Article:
Originally published on Fri October 4, 2013 3:12 pm
A weakened Tropical Storm Karen, the first named system this year to threaten the U.S., still has its sights set on the Louisiana coast, but the National Hurricane Center has shifted the system's path a bit.
At 10 a.m. CDT, the storm was about 250 miles south southwest of the mouth of the Mississippi River, moving at about 10 mph with maximum sustained winds of 50 mph.
Kuma's Corner, a Chicago restaurant that's built a reputation with foodies for its venturesome dishes, "has cooked up a controversial burger of the month for October, garnishing it with an unconsecrated communion wafer and a red wine reduction sauce," The Associated Press says.
As the budgetary stalemate in Washington continues, many federally funded science projects are now on hold. Matthew Hourihan of the American Association for the Advancement of Science describes some of the effects of the funding impasse on research programs, from the CDC to NASA.
After years of discrimination from the U.S. Department of Agriculture, black farmers are now getting a $1.25 billion settlement. Founder and president of the National Black Farmers Association John Boyd tells host Michel Martin what this settlement means for farmers and their families.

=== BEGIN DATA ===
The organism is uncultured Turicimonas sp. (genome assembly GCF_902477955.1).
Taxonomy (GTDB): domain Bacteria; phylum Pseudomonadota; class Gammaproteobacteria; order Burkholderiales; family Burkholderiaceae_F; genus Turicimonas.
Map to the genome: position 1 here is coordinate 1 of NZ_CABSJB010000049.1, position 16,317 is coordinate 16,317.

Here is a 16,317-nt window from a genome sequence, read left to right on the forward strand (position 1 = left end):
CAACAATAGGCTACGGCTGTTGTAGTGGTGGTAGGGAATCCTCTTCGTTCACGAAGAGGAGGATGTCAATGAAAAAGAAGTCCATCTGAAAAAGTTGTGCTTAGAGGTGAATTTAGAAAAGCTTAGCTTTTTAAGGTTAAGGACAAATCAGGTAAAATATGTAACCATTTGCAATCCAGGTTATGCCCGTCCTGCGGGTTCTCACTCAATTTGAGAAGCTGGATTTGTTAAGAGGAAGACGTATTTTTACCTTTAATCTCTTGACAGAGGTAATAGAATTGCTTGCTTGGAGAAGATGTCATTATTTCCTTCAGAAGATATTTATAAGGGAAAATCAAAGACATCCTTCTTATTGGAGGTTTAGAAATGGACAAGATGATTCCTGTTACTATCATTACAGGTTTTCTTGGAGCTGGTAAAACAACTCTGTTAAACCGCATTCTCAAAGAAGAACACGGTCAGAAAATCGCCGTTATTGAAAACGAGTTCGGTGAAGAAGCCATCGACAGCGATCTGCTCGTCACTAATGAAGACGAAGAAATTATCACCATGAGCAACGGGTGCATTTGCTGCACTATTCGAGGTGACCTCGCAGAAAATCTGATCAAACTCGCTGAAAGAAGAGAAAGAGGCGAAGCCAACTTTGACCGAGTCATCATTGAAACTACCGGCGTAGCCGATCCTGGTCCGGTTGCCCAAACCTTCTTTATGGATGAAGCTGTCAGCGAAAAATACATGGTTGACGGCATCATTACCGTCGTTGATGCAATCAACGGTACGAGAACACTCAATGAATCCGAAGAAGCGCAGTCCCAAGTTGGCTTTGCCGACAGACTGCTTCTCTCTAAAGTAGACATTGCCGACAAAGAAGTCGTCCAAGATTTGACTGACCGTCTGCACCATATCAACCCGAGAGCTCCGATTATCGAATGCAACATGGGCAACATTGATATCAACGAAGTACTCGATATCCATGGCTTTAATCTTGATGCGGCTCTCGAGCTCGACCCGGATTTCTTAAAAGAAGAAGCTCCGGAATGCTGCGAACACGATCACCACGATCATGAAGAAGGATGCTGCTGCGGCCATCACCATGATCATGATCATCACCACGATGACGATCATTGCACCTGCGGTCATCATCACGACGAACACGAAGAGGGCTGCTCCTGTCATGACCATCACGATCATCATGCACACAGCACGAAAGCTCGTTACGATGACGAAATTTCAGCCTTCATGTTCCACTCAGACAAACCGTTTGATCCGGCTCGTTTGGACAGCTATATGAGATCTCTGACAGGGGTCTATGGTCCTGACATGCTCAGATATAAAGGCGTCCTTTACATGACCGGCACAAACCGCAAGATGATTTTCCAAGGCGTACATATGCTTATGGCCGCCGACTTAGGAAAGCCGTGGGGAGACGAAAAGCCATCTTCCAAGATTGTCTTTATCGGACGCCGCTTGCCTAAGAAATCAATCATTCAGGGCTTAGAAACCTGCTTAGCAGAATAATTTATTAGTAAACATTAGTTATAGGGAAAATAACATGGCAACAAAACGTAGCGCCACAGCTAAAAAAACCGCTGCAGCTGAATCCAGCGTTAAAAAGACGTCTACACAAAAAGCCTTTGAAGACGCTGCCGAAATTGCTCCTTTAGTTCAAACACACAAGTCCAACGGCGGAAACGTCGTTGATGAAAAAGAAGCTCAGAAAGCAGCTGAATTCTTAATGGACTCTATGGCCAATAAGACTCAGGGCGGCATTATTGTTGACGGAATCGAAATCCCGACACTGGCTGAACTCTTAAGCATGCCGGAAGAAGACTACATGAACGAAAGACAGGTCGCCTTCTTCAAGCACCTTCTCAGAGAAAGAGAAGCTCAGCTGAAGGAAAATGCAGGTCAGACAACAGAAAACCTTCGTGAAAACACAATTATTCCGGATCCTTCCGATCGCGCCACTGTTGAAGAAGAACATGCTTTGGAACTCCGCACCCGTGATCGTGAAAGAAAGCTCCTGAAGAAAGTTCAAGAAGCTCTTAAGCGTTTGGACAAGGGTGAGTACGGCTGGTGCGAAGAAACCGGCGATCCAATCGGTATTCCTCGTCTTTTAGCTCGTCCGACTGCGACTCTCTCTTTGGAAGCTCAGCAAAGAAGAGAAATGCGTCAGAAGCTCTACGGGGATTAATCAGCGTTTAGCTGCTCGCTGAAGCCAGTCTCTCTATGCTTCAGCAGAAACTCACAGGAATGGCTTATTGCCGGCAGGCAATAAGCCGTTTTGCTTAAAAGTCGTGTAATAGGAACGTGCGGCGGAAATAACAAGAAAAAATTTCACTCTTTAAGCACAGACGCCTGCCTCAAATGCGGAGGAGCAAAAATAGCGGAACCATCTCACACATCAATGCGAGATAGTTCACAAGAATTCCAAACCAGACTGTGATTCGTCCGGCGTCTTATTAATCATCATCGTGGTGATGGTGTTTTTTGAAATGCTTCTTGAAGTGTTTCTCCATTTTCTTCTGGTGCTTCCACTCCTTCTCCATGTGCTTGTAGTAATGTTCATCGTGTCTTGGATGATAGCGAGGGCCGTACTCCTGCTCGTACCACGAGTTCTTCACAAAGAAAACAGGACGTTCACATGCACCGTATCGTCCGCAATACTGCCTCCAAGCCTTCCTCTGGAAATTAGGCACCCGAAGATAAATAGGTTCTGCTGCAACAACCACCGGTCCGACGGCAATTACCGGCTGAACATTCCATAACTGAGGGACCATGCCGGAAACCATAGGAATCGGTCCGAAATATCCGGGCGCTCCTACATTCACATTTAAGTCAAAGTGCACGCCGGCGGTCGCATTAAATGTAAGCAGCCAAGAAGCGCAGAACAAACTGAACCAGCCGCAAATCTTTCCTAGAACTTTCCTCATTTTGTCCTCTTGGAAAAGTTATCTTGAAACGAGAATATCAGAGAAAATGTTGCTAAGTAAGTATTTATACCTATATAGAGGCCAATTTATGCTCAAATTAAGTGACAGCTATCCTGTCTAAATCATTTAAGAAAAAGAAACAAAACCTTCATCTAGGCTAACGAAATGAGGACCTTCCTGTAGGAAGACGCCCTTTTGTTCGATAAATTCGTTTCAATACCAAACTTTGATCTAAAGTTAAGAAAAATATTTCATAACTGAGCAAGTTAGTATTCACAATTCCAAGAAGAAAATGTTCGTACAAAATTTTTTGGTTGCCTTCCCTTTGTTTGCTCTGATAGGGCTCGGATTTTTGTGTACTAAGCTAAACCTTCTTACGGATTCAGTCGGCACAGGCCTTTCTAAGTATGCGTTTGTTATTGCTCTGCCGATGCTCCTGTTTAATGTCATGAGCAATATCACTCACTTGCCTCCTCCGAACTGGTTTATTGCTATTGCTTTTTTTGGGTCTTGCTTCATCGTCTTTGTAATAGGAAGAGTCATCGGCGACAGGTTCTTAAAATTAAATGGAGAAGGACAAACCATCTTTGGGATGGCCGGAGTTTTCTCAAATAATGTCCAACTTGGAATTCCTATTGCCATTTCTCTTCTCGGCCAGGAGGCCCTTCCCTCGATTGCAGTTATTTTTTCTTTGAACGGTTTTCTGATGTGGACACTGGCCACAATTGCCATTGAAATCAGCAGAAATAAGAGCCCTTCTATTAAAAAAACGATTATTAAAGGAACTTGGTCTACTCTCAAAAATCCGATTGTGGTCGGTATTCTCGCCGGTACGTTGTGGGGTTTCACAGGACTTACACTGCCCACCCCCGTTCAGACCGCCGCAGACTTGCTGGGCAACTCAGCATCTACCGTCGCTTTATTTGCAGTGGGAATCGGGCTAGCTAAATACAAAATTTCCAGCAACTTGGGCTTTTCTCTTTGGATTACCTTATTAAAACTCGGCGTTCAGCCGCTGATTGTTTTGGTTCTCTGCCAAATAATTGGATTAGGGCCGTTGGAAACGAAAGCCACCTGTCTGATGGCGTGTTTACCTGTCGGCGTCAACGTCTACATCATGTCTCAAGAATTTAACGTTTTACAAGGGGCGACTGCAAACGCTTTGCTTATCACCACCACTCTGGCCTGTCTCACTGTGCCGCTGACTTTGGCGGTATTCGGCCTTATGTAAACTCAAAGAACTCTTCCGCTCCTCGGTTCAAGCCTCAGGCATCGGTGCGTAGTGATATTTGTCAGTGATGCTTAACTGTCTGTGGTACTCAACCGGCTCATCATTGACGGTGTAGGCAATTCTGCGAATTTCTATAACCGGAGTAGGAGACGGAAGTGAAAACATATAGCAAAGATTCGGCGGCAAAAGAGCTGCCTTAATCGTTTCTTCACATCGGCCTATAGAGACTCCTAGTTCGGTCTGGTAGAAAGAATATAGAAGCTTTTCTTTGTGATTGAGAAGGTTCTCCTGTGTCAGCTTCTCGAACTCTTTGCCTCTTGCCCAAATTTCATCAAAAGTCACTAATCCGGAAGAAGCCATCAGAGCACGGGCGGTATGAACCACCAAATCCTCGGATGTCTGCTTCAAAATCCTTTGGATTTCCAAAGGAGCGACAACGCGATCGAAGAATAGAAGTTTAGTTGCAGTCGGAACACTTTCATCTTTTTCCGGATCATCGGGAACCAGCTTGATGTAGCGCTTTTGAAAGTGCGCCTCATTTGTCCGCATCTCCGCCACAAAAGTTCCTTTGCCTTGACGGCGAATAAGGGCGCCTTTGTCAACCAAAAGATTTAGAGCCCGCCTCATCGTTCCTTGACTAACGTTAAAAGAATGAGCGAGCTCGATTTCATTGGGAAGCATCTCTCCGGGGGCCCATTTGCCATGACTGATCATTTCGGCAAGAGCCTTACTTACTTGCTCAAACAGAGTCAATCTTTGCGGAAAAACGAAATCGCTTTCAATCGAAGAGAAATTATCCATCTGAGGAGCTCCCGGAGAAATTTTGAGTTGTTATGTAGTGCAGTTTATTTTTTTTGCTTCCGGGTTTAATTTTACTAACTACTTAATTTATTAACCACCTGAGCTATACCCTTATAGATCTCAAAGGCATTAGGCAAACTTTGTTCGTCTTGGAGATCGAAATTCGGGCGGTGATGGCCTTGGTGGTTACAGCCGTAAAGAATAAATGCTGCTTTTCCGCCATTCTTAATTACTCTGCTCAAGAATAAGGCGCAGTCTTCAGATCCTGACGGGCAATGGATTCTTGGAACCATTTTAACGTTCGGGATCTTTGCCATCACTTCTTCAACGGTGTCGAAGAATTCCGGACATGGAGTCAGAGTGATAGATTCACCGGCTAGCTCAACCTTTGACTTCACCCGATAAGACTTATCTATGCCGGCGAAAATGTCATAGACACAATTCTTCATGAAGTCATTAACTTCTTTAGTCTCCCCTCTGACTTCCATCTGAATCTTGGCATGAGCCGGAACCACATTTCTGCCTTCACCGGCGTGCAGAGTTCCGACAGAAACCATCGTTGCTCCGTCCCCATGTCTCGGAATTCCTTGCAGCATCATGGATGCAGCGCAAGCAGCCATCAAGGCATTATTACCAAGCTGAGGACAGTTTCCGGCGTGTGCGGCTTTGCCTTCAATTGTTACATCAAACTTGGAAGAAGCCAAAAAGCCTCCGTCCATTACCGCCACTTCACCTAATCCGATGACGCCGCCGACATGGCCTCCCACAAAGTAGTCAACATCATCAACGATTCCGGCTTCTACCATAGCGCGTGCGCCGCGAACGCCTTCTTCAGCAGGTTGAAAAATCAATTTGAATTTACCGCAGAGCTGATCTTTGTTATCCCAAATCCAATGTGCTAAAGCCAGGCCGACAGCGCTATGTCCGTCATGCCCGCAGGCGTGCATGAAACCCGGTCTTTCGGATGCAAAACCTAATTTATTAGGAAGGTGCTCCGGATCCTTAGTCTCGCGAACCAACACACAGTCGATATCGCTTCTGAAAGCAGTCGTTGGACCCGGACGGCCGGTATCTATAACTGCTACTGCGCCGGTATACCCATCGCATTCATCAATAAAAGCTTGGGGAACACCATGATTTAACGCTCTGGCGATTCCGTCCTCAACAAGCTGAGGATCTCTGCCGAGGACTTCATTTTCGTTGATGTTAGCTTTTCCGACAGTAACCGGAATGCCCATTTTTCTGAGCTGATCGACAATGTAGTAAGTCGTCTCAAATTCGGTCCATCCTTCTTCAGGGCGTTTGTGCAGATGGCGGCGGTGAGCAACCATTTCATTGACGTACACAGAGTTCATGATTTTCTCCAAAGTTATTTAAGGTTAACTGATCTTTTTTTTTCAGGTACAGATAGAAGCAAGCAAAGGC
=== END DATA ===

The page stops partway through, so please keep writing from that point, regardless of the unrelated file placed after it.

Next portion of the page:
This is TELL ME MORE from NPR News. I'm Michel Martin. After decades of litigation, checks are going out this week to thousands of black farmers who - lawmakers eventually agreed - faced discrimination by the U.S. Department of Agriculture. We'll speak with one of the people who helped lead the fight for years, even though he will not personally benefit. That's in just a few minutes.
On South Carolina's steamy Johns Island is a fern-draped, centuries-old live oak that has withstood hurricanes, the creation of the United States and every government shutdown to date.
But conservationists worry that the tree known as the Angel Oak could fall victim to encroaching development. They've got two months to come up with enough money to buy the land where it has stood for more than 400 years.